The Trilogy of Man: The Body

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The function and purpose for the spirit and soul of man has been presented in previous Chapter. Most importantly, man is presented as a triune being: spirit, soul and body. Each part of man is intricately connected and interwoven into the other, so that man would not be “man” without each part functioning together—and in the ages to come. Thus, the necessity of salvation coming to each part of man: first the spirit, then the soul, and then at the Second Coming of Christ, at the resurrection, redemption will come to his body.  In looking forward to this hope Paul writes:

“For we know that if the earthly tent which is our house is torn down, we have a building from God, a house not made with hands, eternal in the heavens. For indeed in this house we groan, longing to be clothed with our dwelling from heaven, inasmuch as we, having put it on, will not be found naked. For indeed while we are in this tent, we groan, being burdened, because we do not want to be unclothed but to be clothed, so that what is mortal will be swallowed up by life. Now He who prepared us for this very purpose is God, who gave to us the Spirit as a pledge.”  (2 Cor. 5:1-4)

So Great a Hope!

For much of my life I did not understand the nature of the resurrection.  I had some vague notion of an eternal, blissful existence in some spiritual form.  Some use the term ethereal to describe this state of existence, meaning lacking material substance or being intangible.  The early Greek philosophers, some of whom Paul debated, viewed the body as an entombment and something of which to be set free.  They viewed a blessed spirit/soul afterlife free of any bodily restrictions.  These views, however, cannot be further from the truth.  The New Testament of the Gospel of Jesus Christ knows nothing of a redemption that saves the spirit and soul of man but offers no hope for his body.  The ability of the self to continue to exist in an embodied state is everywhere assumed and confirmed in New Testament writings.  As a matter of fact, it is actually a focal point.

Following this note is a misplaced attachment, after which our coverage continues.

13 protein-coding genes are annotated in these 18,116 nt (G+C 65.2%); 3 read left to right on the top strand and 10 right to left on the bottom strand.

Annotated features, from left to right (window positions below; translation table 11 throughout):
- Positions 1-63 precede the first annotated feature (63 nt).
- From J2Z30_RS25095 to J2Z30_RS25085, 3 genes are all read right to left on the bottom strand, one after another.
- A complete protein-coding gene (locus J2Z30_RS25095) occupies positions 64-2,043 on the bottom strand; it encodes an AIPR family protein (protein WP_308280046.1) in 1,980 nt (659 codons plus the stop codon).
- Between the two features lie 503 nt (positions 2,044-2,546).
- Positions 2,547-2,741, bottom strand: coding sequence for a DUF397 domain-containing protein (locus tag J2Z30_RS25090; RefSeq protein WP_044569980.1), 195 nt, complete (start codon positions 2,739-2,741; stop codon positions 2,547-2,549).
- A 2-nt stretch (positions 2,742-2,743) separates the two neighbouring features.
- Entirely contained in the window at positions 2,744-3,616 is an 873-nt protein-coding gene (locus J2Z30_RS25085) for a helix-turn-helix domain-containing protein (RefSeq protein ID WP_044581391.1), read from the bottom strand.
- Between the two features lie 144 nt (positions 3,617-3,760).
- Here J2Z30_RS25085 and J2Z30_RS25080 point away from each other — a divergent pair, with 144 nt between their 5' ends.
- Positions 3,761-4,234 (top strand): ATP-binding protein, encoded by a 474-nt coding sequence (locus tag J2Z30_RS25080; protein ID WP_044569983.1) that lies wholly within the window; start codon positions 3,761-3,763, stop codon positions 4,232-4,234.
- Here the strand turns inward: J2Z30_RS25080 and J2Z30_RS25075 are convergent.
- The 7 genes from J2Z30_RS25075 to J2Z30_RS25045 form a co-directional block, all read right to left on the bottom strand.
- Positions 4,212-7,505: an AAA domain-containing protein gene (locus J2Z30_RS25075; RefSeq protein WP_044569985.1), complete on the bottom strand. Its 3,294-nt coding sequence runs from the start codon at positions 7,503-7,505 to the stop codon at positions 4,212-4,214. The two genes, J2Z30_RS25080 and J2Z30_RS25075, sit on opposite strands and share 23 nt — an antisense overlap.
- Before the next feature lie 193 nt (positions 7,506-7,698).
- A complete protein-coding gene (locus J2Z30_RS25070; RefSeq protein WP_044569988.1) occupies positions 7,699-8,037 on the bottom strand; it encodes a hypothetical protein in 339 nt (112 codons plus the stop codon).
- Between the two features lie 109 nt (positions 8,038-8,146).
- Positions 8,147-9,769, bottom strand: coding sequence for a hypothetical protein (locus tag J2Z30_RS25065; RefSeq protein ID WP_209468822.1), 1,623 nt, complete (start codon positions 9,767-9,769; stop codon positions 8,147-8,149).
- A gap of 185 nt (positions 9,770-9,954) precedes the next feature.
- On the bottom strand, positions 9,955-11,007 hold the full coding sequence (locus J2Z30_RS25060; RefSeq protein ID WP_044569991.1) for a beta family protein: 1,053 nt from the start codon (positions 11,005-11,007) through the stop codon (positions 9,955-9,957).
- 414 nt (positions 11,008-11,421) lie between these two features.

A closer look at the scriptural foundation, timing, and nature of the resurrected body is essential to separate truth from myth and to more fully appreciate and anticipate its coming reality.  But first, as a foundational principle, let us examine the necessity for the redemption of the body.

Salvation of the Body

Why the Need for a Bodily Resurrection

Have you ever really thought what it would be like to exist without your body?  Ah, you might say it would be nice to be free of these physical restrictions and limitations.  The mortality issue aside, one might think like one of the ancient Greek philosophers and consider that he would no longer be confined to walls and the surface of the earth (gravity), depend upon air for life’s breath, or need the sun for life’s energy; Nor would time be a factor.  He could literally transcend time and space.  This scenario may sound interesting and inviting, but only until alternatives are considered.

You see, the body with all its organs, nerves, and bones was given to man to enable him to enter a higher dimension in which no “spirit-only” being could function.  The body allows man to live, or consciously interact, in a realm beyond the capabilities of only spirit and soul.  Man is in need of the body in order to enjoy the following simple pleasures:

  • Smell the sweet fragrance of a tree’s spring blossoms or the aroma of the ocean’s salt breeze,
  • Hear the wind lightly bristling through pine trees or the whispers of a loved one’s thoughtful words,
  • Hold that loved one in your arms or feel the warmth of the summer sun,
  • Enjoy the taste of your favorite meal or the comfort of a refreshing drink,
  • To behold the beauty of hills aglow in the hues of crimson reds, golds, and yellows of fall foliage or the gem-studded evening sky.